Injectable stem cell therapy is a promising, minimally invasive strategy to treat a wide range of injuries and degenerative diseases. Current stem cell-based clinical trials to treat cardiovascular diseases such as peripheral arterial disease (PAD) have generally shown limited efficacy, in part due to poor cell survival. We have previously demonstrated using animal models of PAD that the survival of human induced pluripotent stem cell-derived endothelial cells (hiPSC-ECs) declines rapidly after injection into ischemic tissue, leading to only a modest improvement in blood perfusion recovery. To address this limitation of cell survival, we have previously engineered hydrogels that can be co-injected to protect cells from mechanical membrane damage during syringe-needle injection. However, such hydrogels are very compliant (G' ~10 Pa), and not suitable for many biomedical applications. Therefore, we propose to develop Mixing-Induced Two-Component Hydrogels modified with polyethylene glycol and poly(N-isopropylacrylamide) (MITCH-PEG-PNIPAM). Our goal is to engineer hydrogels that provide tunable mechanical stiffness and sustained delivery of pro-survival factors to inhibit hypoxia-induced apoptosis while still providing significant membrane protection during injection. Accordingly, in Specific Aim 1, we will evaluate the hypothesis that tuning of th hydrogel rigidity and the release kinetics of pro-survival factors will significantly improve the viability of stem cells exposed to injection flow and hypoxia. Human iPSC-ECs will be encapsulated within the engineered hydrogels of varying stiffness (G'= 10-100 Pa) and pro-survival factors (Rho-associated kinase inhibitor Y-27632; and insulin-like growth factor-1). Cells will be subjected to an in vitro model of injection and acutely assayed for membrane damage, mitochondrial activity, metabolic activity, and apoptotic markers. At 7, 14, and 28 days post-injection, cell proliferation rate, metabolic activity, apoptotic markers, and EC phenotype will be quantified in both normoxic (20% O2) and hypoxic (1% O2) culture conditions to mimic in vivo ischemia. Based on the results of these assays, we will choose the hydrogel stiffness and pro-survival factor that maximizes cell survival.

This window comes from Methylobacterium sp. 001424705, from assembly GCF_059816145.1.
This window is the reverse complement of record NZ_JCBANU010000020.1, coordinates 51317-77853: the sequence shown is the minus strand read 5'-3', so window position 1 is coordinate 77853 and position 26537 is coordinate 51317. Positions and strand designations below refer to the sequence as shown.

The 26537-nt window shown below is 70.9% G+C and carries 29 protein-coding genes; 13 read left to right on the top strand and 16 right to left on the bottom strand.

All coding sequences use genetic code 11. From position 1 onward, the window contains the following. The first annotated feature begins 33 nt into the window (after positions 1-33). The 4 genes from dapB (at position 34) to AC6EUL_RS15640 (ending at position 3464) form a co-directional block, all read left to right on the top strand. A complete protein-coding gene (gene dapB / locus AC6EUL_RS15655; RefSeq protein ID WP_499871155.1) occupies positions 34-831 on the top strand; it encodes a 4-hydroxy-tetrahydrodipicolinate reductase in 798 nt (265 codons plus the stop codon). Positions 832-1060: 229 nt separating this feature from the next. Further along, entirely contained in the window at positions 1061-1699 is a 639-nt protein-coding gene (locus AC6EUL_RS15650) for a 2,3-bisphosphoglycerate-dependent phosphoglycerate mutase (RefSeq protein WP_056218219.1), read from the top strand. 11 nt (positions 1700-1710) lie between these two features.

In Specific Aim 2 we will validate the in vitro resuls in NOD-SCID mice with induced hindlimb ischemia, an experimental model of PAD, by evaluating the efficacy of the hydrogel in enhancing cell survival and therapeutic efficacy of the cells. Cells will be encapsulated in the optimal hydrogel and pro-survival factors before injection into the ischemic limb. Controls include saline injection (with and without cells, with and without pro-survival factors) and hydrogel injection (without cells, with and without pro-survival factors) Cell survival and blood perfusion will be tracked noninvasively by bioluminescence imaging and laser Doppler spectroscopy, respectively. Histological explants will be analyzed for necrosis, inflammation, neovascularization, tissue regeneration, and presence of transplanted cells. The results of the proposed studies will lead to a new biomaterials approach to enhance the efficacy of stem cell therapy for clinical applications.
Stem cell therapy is a promising approach to treat cardiovascular diseases such as peripheral arterial disease, but it is currently limited by poor cell survival after injection into the site of tissue damage. We propose to engineer protein hydrogels with controllable mechanical and drug-releasing properties that can be co-injected with the cells to provide protection during and after cell injection. We will then test the efficac of these hydrogels in enhancing the survival of induced pluripotent stem cell-derived endothelial cells in a murine model of peripheral arterial disease.
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